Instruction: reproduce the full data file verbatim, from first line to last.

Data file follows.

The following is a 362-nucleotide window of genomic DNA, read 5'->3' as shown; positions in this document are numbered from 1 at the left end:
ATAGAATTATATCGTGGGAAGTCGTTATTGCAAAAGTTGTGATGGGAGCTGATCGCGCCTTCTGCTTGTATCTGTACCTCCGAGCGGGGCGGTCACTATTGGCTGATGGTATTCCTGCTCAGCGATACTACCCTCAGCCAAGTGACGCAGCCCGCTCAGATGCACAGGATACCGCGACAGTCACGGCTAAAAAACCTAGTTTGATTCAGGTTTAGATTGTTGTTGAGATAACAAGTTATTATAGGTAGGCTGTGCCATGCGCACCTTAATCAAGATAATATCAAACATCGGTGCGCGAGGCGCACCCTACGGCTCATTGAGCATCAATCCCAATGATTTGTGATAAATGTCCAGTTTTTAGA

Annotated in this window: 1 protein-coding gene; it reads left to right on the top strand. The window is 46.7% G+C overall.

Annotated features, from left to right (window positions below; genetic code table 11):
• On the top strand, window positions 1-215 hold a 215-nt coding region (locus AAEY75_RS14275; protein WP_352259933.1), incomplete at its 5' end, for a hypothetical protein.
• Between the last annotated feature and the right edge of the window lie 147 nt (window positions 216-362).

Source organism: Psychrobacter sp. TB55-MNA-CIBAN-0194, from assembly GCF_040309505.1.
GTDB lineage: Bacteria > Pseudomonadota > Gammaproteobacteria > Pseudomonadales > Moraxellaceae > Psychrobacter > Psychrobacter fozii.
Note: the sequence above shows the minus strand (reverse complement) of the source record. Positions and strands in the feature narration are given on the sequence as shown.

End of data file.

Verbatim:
The following is a 362-nucleotide window of genomic DNA, read 5'->3' as shown; positions in this document are numbered from 1 at the left end:
ATAGAATTATATCGTGGGAAGTCGTTATTGCAAAAGTTGTGATGGGAGCTGATCGCGCCTTCTGCTTGTATCTGTACCTCCGAGCGGGGCGGTCACTATTGGCTGATGGTATTCCTGCTCAGCGATACTACCCTCAGCCAAGTGACGCAGCCCGCTCAGATGCACAGGATACCGCGACAGTCACGGCTAAAAAACCTAGTTTGATTCAGGTTTAGATTGTTGTTGAGATAACAAGTTATTATAGGTAGGCTGTGCCATGCGCACCTTAATCAAGATAATATCAAACATCGGTGCGCGAGGCGCACCCTACGGCTCATTGAGCATCAATCCCAATGATTTGTGATAAATGTCCAGTTTTTAGA

Annotated in this window: 1 protein-coding gene; it reads left to right on the top strand. The window is 46.7% G+C overall.

Annotated features, from left to right (window positions below; genetic code table 11):
• On the top strand, window positions 1-215 hold a 215-nt coding region (locus AAEY75_RS14275; protein WP_352259933.1), incomplete at its 5' end, for a hypothetical protein.
• Between the last annotated feature and the right edge of the window lie 147 nt (window positions 216-362).

Source organism: Psychrobacter sp. TB55-MNA-CIBAN-0194, from assembly GCF_040309505.1.
GTDB lineage: Bacteria > Pseudomonadota > Gammaproteobacteria > Pseudomonadales > Moraxellaceae > Psychrobacter > Psychrobacter fozii.
Note: the sequence above shows the minus strand (reverse complement) of the source record. Positions and strands in the feature narration are given on the sequence as shown.